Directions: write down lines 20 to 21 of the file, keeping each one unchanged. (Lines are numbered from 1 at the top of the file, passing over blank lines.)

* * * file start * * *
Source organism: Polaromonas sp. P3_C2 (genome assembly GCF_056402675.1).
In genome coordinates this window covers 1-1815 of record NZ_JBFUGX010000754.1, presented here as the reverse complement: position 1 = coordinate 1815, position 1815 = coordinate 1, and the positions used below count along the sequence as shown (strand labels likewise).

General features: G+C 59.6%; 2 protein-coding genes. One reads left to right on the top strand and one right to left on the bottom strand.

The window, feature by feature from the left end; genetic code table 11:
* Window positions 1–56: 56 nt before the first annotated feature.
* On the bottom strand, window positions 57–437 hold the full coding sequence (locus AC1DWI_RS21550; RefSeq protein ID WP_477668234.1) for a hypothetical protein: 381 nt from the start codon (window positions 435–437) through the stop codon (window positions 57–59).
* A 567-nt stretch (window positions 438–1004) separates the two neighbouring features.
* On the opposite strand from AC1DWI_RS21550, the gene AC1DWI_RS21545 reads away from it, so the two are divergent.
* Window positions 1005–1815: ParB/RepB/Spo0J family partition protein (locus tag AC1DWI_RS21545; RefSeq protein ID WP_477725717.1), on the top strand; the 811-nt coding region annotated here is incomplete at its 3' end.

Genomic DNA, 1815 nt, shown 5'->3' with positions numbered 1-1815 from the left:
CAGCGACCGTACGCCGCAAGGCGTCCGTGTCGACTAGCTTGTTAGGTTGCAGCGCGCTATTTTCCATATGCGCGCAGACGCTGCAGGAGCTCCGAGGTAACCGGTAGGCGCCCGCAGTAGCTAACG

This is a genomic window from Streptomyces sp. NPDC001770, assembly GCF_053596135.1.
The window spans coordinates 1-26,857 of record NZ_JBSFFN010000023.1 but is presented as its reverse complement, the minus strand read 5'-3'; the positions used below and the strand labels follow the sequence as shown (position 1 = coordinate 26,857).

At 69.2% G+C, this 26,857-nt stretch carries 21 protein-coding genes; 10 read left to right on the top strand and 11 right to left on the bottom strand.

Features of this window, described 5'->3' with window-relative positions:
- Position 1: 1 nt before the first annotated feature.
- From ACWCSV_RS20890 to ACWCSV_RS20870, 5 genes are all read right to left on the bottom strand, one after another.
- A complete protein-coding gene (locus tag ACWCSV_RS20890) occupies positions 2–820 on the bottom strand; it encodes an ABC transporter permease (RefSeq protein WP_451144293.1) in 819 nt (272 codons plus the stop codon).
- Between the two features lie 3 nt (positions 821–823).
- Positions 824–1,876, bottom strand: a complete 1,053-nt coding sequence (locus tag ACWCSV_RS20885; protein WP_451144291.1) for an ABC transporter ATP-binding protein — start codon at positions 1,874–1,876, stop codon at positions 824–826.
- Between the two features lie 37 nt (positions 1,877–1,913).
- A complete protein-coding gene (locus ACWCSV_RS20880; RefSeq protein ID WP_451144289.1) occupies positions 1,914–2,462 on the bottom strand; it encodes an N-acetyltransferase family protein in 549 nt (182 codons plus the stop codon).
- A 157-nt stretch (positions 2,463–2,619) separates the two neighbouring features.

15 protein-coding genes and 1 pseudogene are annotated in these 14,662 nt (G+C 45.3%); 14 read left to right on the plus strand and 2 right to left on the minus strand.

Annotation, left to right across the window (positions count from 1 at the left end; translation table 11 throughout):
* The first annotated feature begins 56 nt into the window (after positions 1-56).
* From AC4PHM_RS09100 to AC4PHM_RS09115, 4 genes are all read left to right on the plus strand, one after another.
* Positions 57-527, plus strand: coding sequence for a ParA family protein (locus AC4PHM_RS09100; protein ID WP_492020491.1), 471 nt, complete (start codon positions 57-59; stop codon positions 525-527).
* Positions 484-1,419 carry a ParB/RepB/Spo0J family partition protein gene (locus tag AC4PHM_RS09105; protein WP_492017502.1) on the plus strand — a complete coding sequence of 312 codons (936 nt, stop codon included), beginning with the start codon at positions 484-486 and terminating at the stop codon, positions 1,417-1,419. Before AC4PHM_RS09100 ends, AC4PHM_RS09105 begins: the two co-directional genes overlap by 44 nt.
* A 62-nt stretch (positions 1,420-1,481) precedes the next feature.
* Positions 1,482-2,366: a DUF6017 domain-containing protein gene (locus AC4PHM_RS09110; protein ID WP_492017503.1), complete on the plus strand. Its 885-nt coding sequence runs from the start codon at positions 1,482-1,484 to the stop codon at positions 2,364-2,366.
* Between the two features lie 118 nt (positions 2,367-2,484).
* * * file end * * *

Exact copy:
- Positions 824–1,876, bottom strand: a complete 1,053-nt coding sequence (locus tag ACWCSV_RS20885; protein WP_451144291.1) for an ABC transporter ATP-binding protein — start codon at positions 1,874–1,876, stop codon at positions 824–826.
- Between the two features lie 37 nt (positions 1,877–1,913).